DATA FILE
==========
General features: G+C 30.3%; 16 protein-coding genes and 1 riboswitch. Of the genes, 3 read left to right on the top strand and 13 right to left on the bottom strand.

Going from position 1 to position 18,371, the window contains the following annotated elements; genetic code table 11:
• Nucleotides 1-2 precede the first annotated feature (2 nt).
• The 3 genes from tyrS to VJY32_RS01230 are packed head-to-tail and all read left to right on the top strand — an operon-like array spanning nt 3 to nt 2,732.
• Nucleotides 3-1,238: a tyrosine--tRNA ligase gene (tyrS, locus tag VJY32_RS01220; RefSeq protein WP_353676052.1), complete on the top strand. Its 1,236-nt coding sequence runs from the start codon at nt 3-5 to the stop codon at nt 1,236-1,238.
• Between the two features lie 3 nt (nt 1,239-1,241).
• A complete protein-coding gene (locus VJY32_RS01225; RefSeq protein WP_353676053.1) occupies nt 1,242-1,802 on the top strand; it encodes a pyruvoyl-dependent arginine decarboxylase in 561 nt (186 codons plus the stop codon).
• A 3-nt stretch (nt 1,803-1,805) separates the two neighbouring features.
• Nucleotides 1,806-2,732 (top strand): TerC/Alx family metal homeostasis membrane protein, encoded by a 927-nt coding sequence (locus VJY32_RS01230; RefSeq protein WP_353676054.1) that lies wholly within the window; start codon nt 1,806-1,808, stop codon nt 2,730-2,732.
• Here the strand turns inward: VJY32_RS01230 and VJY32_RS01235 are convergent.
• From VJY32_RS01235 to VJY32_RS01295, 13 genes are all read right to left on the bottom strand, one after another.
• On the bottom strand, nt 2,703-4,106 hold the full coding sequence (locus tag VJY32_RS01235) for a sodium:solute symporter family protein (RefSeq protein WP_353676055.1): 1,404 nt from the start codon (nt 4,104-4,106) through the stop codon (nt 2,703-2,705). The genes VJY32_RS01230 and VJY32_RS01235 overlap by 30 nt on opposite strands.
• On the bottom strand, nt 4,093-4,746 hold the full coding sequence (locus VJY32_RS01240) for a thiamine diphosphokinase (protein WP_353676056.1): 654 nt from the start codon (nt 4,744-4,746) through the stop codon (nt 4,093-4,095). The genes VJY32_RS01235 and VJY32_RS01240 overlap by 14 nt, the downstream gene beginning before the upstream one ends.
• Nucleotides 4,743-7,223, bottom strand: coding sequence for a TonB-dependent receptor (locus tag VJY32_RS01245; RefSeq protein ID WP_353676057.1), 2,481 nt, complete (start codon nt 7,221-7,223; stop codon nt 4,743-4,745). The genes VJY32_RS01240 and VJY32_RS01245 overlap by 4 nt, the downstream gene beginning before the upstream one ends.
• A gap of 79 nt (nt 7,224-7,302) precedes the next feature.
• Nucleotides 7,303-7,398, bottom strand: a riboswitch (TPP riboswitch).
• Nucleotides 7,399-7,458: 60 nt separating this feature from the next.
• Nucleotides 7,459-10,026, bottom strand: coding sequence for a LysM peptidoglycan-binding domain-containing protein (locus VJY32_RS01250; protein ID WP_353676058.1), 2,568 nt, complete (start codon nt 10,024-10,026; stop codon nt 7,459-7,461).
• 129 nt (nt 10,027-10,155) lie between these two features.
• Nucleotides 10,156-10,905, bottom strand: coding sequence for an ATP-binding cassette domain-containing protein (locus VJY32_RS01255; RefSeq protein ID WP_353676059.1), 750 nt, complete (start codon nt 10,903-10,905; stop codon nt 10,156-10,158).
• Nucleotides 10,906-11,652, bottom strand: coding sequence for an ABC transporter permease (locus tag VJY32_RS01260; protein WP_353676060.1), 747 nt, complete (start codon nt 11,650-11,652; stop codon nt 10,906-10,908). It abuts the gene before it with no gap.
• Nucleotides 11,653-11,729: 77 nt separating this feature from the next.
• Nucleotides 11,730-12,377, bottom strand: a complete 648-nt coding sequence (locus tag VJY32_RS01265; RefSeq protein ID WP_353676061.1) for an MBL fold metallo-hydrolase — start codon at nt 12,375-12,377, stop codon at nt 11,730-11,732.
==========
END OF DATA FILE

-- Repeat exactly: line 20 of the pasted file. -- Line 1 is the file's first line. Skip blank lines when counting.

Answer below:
• Nucleotides 10,156-10,905, bottom strand: coding sequence for an ATP-binding cassette domain-containing protein (locus VJY32_RS01255; RefSeq protein ID WP_353676059.1), 750 nt, complete (start codon nt 10,903-10,905; stop codon nt 10,156-10,158).